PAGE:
As Gianluca Gregori, a professor of physics at University of Oxford and one author of a new paper detailing an experiment to recreate the conditions inside a galaxy cluster, puts it: “The reason why the gas inside the galaxy cluster should have cooled down is simply due to the fact that the cluster has existed for a very long time (for a time which is comparable to the age of the Universe). So, if we assume thermal conduction works in the normal way, we would have expected the initial hot core to have dissipated its heat by now. But observations shows it has not.”
Between the exponential growth of the commercial space industry (aka. NewSpace) and missions planned for the Moon in this decade, it’s generally agreed that we are living in the “Space Age 2.0.” Even more ambitious are the proposals to send crewed missions to Mars in the next decade, which would see astronauts traveling beyond the Earth-Moon system for the first time. The challenge this represents has inspired many innovative new ideas for spacecraft, life-support systems, and propulsion.
In particular, missions planners and engineers are investigating Directed Energy (DE) propulsion, where laser arrays are used to accelerate light sails to relativistic speeds (a fraction of the speed of light). In a recent study, a team from UCLA explained how a fleet of tiny probes with light sails could be used to explore the Solar System. These probes would rely on a low-power laser array, thereby being more cost-effective than similar concepts but would be much faster than conventional rockets.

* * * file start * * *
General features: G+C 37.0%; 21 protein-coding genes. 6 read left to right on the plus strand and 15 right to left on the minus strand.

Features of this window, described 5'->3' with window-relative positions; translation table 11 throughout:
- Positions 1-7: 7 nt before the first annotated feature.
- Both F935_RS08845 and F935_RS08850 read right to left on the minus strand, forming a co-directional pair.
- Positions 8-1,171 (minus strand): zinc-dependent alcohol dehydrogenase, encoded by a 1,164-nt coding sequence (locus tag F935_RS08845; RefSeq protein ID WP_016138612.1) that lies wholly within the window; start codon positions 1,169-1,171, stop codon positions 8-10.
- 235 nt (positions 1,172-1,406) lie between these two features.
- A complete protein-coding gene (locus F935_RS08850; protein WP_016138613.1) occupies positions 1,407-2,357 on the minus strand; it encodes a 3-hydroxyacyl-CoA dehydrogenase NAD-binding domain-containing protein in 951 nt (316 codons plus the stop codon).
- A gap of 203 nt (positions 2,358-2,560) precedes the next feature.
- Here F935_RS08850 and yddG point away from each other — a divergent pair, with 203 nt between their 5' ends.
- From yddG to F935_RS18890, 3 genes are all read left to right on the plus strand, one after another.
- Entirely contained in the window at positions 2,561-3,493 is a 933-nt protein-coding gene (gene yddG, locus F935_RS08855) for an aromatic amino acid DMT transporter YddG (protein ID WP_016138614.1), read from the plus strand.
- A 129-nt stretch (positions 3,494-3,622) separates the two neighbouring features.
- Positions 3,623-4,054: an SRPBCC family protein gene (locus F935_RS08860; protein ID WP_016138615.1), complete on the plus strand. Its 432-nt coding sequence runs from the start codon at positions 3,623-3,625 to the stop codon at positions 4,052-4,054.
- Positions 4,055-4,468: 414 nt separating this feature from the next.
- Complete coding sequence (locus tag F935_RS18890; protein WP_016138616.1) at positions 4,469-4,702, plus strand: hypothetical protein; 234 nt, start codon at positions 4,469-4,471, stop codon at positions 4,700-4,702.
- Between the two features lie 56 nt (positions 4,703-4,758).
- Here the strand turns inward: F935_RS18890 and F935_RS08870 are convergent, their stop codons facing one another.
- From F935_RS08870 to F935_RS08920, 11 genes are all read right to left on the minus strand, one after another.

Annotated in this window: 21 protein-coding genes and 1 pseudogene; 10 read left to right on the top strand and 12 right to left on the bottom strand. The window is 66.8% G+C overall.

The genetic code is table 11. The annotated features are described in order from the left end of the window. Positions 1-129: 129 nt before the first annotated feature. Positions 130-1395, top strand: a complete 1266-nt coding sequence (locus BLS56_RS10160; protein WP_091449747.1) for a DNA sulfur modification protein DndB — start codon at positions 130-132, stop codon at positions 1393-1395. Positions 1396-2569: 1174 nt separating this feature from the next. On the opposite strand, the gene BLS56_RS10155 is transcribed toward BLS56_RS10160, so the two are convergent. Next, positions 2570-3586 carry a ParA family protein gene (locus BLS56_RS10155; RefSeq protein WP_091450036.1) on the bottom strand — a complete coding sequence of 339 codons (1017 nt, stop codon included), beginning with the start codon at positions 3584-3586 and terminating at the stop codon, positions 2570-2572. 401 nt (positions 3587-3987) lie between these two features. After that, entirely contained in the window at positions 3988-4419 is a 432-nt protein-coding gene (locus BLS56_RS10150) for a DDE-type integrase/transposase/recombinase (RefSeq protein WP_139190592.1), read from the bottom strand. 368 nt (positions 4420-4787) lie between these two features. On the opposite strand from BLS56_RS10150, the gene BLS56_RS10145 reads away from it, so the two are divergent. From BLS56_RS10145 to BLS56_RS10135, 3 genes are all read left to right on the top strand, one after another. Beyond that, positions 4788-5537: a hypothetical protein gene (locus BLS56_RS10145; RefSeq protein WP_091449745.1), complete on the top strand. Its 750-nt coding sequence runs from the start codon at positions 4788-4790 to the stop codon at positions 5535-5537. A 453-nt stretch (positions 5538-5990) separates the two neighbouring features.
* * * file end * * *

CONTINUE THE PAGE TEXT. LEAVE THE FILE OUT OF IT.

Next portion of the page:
In some applications, bigger lasers mean better lasers. That is the case in astronomy, where lasers are used for everything from telescope calibration to satellite communication. The European Southern Observatory (ESO) and some of its commercial partners have developed a laser 3 times more powerful than the existing industry standard. With that increased power level, the new system has the potential to dramatically improve the way telescopes deal with one of the most fundamental problems in ground-based astronomy – atmospheric turbulence.
Solar sails have been receiving a lot of attention lately. In part that is due to a series of high profile missions that have successfully proven the concept. It’s also in part due to the high profile Breakthrough Starshot project, which is designing a solar sail powered mission to reach Alpha Centauri. But this versatile third propulsion system isn’t only useful for far flung adventures – it has advantages closer to home as well. A new paper by engineers at UCLA defines what those advantages are, and how we might be able to best utilize them.
Researchers at the Australian National University (ANU) are finding new uses for the laser-based technology that sharpens telescope imagery – called adaptive optics – and it just might help mitigate the world’s growing space debris problem. Purpose-built lasers could give derelict satellites a slight ‘push’ of photons, imparting just enough energy to change the debris’s orbit and prevent an impending collision.
If humans want to travel about the solar system, they’ll need to be able to communicate. As we look forward to crewed missions to the Moon and Mars, communication technology will pose a challenge we haven’t faced since the 1970s.